The same experienced operators will act as paid investigators in clinical trials to test the efficacy of devices that are already in clinical use. Some clinical investigators receive share options and others buy shares in the company that is marketing the device they are investigating. It is not unusual for the principal investigator in a clinical trial of a device to be its inventor. For example, it is reported that Dr Martin Leon, who invented the Sapien heart valve, received $6.9m (£4m; €4.6m) from Edwards Lifesciences when it purchased the heart valve company he founded,11 and Dr Leon was a principal investigator in the PARTNERS trial of the Sapien valve sponsored by Edwards.12 That does not happen in drug research because the inventor of a drug is unlikely to be a clinician.
Once a device is in general use, we allow much closer links between clinicians and representatives of device companies than we do with drug representatives. Doctors do not allow representatives of a drug company to sit in during patient consultations, but it is routine to have device company representatives in the operating theatre or cardiac catheter laboratory to provide advice about procedures. Such input can be useful, particularly when an unusual device related problem is encountered, but it leads to an even more cosy relationship with the device industry. Good customers, who use large numbers of devices, may receive rewards, such as sponsorship to attend overseas events. Cohen reports that in some cases, bribes have been paid for use of devices.1 Clinicians can also choose not to report device related complications to regulators such as the MHRA. This may be because of fear that the blame will be shifted to them as the operator, to maintain their relationship with industry and in some cases to avoid the risk of a subsequent legal dispute.
The process of approving medical devices must be entirely overhauled to make it evidence based, particularly in Europe. We still have far to go to minimise competing interests that influence patient care. Where competing interests cannot be prevented, there must be genuine disclosure. Experience has shown that clinicians, journals, and industry cannot be trusted to police themselves. Legal and meaningful sanctions are needed. Token fines for misconduct should be replaced by penalties considerably greater than the amount gained by dishonesty. Regulators such as the General Medical Council should have the power to impose sanctions on doctors who fail to disclose conflicts of interest or who fail to report adverse events related to devices or drugs. Journals should demand that authors publish the actual amount paid to individual investigators involved in trials and should themselves publish annually the amounts they receive from individual companies from reprint sales and advertising.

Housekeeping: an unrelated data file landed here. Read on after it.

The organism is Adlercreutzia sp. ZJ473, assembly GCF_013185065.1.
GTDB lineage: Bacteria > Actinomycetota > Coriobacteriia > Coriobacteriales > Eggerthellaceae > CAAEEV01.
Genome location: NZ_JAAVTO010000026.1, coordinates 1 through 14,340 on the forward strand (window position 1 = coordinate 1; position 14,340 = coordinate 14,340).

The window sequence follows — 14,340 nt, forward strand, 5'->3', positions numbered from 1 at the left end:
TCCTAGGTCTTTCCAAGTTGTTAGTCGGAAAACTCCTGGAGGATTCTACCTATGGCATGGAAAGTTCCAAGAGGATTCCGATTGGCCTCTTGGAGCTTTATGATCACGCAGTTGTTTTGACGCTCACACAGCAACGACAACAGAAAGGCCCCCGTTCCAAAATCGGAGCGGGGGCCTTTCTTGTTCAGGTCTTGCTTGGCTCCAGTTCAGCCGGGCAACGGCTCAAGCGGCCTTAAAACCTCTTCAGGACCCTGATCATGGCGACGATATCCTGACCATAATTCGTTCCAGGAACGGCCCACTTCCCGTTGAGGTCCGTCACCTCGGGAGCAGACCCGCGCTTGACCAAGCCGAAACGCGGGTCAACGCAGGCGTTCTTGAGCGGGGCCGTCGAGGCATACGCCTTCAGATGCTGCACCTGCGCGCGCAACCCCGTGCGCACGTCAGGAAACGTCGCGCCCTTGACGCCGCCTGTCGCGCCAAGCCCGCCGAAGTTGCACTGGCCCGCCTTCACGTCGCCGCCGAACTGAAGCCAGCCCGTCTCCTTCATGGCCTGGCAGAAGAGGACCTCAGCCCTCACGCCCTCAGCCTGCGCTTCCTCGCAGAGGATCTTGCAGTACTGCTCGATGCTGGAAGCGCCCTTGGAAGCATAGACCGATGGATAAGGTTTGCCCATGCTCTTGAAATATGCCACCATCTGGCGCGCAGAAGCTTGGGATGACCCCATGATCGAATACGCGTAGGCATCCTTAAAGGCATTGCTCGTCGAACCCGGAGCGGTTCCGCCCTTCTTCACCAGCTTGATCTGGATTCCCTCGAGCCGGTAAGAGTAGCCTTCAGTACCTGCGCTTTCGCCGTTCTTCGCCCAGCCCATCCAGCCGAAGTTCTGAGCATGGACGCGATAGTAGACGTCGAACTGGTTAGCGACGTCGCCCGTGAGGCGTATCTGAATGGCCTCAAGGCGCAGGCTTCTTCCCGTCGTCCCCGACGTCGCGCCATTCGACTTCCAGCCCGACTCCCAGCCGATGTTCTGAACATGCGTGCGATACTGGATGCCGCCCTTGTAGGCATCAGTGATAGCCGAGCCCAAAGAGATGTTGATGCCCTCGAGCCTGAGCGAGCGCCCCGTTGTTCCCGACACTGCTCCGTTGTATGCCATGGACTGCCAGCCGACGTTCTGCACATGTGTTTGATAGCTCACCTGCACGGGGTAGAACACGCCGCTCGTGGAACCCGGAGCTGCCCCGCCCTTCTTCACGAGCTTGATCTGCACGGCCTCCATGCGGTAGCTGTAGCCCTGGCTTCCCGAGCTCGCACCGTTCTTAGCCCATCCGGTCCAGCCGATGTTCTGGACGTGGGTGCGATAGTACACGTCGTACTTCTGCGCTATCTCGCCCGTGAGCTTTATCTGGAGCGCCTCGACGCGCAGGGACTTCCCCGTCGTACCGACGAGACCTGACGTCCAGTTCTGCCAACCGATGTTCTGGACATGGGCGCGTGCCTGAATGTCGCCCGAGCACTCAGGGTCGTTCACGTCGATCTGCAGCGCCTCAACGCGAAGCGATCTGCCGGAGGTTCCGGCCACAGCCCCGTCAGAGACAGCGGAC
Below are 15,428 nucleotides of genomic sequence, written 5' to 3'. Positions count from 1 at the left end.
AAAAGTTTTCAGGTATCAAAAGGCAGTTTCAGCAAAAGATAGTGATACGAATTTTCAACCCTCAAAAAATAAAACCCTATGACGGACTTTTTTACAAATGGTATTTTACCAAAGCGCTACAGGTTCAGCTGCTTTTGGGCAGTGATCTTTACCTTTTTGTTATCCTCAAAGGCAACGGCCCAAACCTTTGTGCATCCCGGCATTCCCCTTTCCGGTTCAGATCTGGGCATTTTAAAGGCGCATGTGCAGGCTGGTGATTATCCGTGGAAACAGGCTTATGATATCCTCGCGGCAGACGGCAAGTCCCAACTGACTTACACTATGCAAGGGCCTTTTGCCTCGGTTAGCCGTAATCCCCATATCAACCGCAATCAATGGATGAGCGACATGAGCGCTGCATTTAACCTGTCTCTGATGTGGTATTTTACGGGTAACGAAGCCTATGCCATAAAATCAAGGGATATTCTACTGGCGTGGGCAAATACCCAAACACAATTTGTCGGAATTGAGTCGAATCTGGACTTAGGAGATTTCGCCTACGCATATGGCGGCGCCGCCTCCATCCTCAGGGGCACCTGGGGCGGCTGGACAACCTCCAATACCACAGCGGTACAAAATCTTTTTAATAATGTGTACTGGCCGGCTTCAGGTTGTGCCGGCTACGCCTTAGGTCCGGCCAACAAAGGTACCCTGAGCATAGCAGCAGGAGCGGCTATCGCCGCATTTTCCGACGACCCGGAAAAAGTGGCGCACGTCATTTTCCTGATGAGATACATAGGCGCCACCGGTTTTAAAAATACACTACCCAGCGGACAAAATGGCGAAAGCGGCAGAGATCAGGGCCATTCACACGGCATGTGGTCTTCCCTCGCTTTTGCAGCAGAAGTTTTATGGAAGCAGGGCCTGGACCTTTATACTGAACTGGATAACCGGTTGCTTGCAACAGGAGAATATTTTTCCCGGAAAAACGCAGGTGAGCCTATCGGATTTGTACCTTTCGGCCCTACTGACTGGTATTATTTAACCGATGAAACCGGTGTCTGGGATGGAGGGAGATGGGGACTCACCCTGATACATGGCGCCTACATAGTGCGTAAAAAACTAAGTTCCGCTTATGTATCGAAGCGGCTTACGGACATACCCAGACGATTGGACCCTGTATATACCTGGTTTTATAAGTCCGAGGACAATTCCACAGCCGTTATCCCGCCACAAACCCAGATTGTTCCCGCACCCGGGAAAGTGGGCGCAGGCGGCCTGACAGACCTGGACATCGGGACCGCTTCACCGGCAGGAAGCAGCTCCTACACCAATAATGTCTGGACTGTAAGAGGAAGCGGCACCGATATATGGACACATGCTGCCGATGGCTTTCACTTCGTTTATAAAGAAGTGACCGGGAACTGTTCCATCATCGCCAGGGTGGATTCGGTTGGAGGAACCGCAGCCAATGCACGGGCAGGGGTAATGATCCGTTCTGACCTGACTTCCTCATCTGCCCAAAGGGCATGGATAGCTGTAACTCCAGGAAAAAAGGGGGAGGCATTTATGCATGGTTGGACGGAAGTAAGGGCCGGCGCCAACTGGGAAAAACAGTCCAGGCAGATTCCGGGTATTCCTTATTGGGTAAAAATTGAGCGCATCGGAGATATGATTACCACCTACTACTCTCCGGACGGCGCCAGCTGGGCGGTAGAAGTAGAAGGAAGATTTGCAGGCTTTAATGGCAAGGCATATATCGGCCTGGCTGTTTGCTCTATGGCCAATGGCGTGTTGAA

Cite this as: BMJ 2011;342:d2822
Competing interests: The author has completed the unified competing interest form at www.icmje.org/coi_disclosure.pdf (available on request from him) and declares no support from any organisation for the submitted work and no financial relationships with any organisation that might have an interest in the submitted work in the previous three years; PW was a principal investigator and principal cardiologist in the MIST trial of transcatheter closure of persistent foramen ovale with the STARFlex device for relief of migraine. The trial was sponsored by NMT Medical. PW is being sued in the High Court in London for libel and slander by NMT for comments he made about the trial when he was invited to lecture at an interventional cardiology conference in the US in October 2007, and some of his comments were reported on a US cardiology website. He is defending the case. He declined an offer to be an author of the paper about the MIST trial to be published in Circulation because he believed that the paper was inaccurate and incomplete.
Provenance and peer review: Commissioned; not externally peer reviewed.